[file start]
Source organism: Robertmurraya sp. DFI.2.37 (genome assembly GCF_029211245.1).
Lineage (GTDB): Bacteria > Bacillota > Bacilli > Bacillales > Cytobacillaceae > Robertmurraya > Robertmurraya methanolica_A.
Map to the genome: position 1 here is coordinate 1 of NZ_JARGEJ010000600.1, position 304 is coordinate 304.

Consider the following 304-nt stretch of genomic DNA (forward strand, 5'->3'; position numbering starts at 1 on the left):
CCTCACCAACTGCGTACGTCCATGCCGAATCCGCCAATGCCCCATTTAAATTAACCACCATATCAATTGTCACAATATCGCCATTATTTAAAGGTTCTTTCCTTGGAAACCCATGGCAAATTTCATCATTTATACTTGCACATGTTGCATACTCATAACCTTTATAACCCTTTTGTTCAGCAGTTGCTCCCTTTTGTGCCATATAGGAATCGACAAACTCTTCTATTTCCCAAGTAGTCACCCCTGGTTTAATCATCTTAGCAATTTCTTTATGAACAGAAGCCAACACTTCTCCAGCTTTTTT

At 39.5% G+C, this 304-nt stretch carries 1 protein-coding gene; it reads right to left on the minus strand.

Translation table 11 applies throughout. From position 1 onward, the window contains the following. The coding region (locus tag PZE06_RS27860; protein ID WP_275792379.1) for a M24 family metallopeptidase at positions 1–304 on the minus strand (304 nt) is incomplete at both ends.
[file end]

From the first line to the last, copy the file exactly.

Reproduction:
Source organism: Robertmurraya sp. DFI.2.37 (genome assembly GCF_029211245.1).
Lineage (GTDB): Bacteria > Bacillota > Bacilli > Bacillales > Cytobacillaceae > Robertmurraya > Robertmurraya methanolica_A.
Map to the genome: position 1 here is coordinate 1 of NZ_JARGEJ010000600.1, position 304 is coordinate 304.

Consider the following 304-nt stretch of genomic DNA (forward strand, 5'->3'; position numbering starts at 1 on the left):
CCTCACCAACTGCGTACGTCCATGCCGAATCCGCCAATGCCCCATTTAAATTAACCACCATATCAATTGTCACAATATCGCCATTATTTAAAGGTTCTTTCCTTGGAAACCCATGGCAAATTTCATCATTTATACTTGCACATGTTGCATACTCATAACCTTTATAACCCTTTTGTTCAGCAGTTGCTCCCTTTTGTGCCATATAGGAATCGACAAACTCTTCTATTTCCCAAGTAGTCACCCCTGGTTTAATCATCTTAGCAATTTCTTTATGAACAGAAGCCAACACTTCTCCAGCTTTTTT

At 39.5% G+C, this 304-nt stretch carries 1 protein-coding gene; it reads right to left on the minus strand.

Translation table 11 applies throughout. From position 1 onward, the window contains the following. The coding region (locus tag PZE06_RS27860; protein ID WP_275792379.1) for a M24 family metallopeptidase at positions 1–304 on the minus strand (304 nt) is incomplete at both ends.